Feudalism in Pakistan
How to eradicate the menace
Feudal system has almost disappeared from the face of the earth, but it still exists in Pakistan. The feudal lords are the prominent members of our society. The culture in the feudal lordship system is diametrically opposed to the Islamic norms and values, and democracy. Feudalism, in the case of Pakistan, is a system comprising landlords who own large swathes of land, hundreds and even thousands of acres of land. Simply put, it means thousands of acres of land in the hands of only a few. This system, indeed, hinders progress and abolishes social integration, which is pivotal for the structure of the society.
Feudal system is, undoubtedly, deeply rooted in Pakistani society, especially in rural Sindh, southern Punjab and certain parts of Balochistan. In our society, there are two extremes; one side lives in the height of depravity and misery whereas the other in relishing in luxury and extravagance. So gloomy! But, this is what we actually witness and experience.
Since a huge chunk of income of the British colonizers in the Indian Subcontinent came from land, they, for this purpose, had introduced Zamindari, Mahalwari and Ryotwari systems here.
This system was introduced by Lord Cornwallis in 1793, through Permanent Settlement Act, in Bihar, Orissa, Benaras and Bengal. In this system of land regulation, the landlord – the person who was awarded a piece of land by the British – was solely in charge of revenue collection. The amount they collected would be divided into 11 parts; 1/11 of the share belonging to the Zamindar and the remaining to the East India Company. This meant that the British administration had no direct dealings with the peasants.
The Ryotwari system was introduced by Thomas Munro in 1820 mainly in the South Indian region, in modern Indian states like Maharashtra, Karnataka, and others. In this system, the British awarded peasants the ownership of their land, making this is a system of peasant-proprietorship. Hence, all revenue collection was made directly from the peasants who worked on and owned the land they cultivated.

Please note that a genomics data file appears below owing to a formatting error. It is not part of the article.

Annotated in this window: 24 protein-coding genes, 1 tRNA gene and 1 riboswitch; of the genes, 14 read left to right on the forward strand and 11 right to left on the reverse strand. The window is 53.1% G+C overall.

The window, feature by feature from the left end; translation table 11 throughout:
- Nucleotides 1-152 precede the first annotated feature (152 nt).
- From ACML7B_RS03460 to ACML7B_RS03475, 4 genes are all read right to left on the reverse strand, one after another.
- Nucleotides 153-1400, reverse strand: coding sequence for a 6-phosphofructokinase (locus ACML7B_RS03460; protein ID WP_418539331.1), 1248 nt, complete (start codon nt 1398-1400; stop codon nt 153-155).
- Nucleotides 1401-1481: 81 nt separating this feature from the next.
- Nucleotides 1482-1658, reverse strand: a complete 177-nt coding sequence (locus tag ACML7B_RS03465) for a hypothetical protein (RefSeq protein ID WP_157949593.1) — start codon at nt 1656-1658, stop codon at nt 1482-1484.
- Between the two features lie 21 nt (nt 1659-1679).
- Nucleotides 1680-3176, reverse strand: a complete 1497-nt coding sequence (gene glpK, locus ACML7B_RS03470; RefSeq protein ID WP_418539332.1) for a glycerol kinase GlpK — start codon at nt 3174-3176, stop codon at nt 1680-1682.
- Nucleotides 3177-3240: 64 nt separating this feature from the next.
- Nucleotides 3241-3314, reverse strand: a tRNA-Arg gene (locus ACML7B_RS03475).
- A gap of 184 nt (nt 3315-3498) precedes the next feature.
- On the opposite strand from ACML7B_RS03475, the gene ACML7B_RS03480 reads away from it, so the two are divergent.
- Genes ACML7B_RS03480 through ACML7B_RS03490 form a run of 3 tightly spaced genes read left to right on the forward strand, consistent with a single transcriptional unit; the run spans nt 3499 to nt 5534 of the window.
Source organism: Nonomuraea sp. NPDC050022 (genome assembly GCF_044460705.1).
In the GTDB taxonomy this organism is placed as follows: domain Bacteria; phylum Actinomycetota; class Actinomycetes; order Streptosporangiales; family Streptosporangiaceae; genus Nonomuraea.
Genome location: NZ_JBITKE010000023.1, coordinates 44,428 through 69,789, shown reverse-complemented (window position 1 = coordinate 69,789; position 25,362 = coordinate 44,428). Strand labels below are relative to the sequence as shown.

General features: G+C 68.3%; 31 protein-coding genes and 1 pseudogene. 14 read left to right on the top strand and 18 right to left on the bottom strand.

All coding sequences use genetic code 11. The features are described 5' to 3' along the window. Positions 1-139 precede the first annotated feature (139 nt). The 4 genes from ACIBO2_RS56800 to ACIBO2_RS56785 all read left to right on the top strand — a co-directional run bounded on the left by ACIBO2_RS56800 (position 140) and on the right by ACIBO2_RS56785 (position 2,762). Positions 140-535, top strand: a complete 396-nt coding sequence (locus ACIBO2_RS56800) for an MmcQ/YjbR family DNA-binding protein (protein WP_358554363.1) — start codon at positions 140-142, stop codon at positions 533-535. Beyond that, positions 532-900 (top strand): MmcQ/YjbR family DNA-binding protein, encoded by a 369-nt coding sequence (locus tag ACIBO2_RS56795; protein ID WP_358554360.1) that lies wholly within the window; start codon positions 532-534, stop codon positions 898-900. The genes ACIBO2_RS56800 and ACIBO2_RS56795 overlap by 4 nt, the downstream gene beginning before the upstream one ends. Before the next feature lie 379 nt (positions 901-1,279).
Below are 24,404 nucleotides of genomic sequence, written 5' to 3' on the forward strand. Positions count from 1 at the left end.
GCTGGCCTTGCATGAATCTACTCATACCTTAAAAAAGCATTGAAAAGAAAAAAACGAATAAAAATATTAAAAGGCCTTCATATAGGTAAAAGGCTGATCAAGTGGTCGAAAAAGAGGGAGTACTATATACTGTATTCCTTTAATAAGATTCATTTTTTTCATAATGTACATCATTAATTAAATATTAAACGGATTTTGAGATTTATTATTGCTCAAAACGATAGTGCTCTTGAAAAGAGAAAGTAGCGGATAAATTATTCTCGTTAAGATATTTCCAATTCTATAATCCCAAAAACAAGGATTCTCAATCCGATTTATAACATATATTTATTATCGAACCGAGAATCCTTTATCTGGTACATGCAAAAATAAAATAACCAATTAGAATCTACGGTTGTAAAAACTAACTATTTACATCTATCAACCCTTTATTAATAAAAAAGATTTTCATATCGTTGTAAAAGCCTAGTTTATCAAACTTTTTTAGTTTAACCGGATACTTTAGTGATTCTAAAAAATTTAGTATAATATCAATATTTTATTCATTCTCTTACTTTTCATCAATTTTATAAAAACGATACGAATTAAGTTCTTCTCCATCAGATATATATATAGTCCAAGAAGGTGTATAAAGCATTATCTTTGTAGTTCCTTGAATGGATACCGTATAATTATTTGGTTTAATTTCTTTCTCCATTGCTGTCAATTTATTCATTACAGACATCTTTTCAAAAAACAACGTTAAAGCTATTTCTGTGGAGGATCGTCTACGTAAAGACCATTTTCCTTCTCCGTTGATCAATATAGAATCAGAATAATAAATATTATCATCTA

- The Mahalwari system:
It was introduced in 1833 during the period of William Bentinck in the western part of Subcontinent— Central Province, North-West Frontier, Agra, Punjab, Gangetic Valley— and areas making up the modern-day Pakistan. This system was based on village groups; the land was granted to prominent members in the village for cultivation.
Although the British colonizers have left, this parasitic curse still exists here for the exploitation of lower rungs of society. This system is the real impediment to development; it brings political instability, inflation and weak governance. To make Pakistan great politically and economically, this cancerous cell must be eradicated. Until the eradication of this system, we, as a nation, cannot imagine prosperous economy and a truly functional justice system in Pakistan.